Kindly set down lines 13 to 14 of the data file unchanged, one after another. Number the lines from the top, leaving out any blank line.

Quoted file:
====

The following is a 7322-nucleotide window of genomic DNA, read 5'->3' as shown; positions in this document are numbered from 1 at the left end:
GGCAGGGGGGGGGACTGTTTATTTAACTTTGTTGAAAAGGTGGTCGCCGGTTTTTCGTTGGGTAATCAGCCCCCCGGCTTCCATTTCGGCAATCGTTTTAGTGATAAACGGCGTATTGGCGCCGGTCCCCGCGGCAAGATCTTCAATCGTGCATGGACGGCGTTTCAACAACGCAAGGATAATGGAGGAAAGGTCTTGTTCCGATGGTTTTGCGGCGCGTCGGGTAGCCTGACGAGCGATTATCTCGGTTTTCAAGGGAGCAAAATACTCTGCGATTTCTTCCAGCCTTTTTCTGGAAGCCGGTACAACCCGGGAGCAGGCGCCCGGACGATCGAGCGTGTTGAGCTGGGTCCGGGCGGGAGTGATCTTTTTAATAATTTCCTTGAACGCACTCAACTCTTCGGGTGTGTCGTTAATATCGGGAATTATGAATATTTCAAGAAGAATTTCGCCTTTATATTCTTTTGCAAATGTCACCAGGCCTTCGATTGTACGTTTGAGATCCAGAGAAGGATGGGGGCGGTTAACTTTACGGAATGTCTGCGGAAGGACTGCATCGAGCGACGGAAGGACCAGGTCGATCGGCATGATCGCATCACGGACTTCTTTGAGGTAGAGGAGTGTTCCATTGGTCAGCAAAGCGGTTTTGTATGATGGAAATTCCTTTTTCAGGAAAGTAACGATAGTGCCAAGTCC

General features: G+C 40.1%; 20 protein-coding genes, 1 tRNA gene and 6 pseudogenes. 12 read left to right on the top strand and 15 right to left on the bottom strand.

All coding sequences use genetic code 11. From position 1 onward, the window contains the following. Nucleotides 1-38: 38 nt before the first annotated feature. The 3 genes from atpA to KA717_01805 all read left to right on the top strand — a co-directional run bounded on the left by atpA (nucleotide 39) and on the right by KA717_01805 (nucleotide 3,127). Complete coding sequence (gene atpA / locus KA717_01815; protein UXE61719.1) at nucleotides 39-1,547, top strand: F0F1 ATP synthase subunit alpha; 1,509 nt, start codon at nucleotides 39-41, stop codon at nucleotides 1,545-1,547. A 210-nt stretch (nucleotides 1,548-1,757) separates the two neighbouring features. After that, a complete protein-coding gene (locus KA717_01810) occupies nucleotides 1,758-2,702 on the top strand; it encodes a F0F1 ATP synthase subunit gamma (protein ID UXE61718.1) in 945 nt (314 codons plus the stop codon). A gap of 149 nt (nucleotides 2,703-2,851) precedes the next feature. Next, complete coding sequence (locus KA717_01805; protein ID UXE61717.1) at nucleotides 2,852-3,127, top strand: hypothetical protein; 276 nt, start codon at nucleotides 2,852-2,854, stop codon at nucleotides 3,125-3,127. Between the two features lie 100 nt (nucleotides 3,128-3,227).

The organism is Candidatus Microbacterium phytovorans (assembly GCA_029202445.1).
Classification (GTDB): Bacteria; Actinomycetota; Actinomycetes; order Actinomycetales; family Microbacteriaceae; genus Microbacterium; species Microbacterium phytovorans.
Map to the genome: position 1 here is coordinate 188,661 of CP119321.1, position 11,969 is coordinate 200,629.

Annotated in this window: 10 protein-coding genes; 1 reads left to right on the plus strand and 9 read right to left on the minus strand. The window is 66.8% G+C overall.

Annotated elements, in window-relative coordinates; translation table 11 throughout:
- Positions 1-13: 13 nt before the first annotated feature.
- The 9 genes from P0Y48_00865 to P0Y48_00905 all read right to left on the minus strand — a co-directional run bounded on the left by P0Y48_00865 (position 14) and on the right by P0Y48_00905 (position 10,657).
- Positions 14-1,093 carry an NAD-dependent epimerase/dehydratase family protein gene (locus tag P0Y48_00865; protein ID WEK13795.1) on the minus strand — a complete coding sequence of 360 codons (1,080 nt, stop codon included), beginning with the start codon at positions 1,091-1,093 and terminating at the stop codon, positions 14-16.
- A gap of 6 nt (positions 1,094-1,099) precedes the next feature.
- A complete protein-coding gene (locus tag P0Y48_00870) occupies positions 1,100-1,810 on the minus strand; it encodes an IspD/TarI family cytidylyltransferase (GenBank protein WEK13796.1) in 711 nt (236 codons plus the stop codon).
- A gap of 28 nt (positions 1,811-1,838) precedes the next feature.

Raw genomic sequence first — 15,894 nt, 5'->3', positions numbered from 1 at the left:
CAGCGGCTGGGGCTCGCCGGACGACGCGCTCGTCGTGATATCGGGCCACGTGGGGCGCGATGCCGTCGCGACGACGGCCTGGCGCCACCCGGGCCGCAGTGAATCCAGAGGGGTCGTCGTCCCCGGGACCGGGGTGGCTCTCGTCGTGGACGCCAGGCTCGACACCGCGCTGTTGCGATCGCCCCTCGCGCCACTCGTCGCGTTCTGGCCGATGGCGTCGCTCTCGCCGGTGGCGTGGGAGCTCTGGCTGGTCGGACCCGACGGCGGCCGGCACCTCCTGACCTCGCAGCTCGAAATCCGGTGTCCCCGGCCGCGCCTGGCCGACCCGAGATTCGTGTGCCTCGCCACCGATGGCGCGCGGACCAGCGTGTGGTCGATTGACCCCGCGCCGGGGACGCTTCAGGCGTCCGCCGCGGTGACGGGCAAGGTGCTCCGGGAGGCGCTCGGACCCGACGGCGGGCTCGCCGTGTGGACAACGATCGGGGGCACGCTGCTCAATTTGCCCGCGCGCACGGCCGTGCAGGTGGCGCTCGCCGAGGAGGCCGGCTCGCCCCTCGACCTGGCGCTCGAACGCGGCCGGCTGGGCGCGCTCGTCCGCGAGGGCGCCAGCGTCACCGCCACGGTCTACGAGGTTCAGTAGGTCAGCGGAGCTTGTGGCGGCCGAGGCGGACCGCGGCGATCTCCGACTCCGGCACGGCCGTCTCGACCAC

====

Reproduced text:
- A gap of 6 nt (positions 1,094-1,099) precedes the next feature.
- A complete protein-coding gene (locus tag P0Y48_00870) occupies positions 1,100-1,810 on the minus strand; it encodes an IspD/TarI family cytidylyltransferase (GenBank protein WEK13796.1) in 711 nt (236 codons plus the stop codon).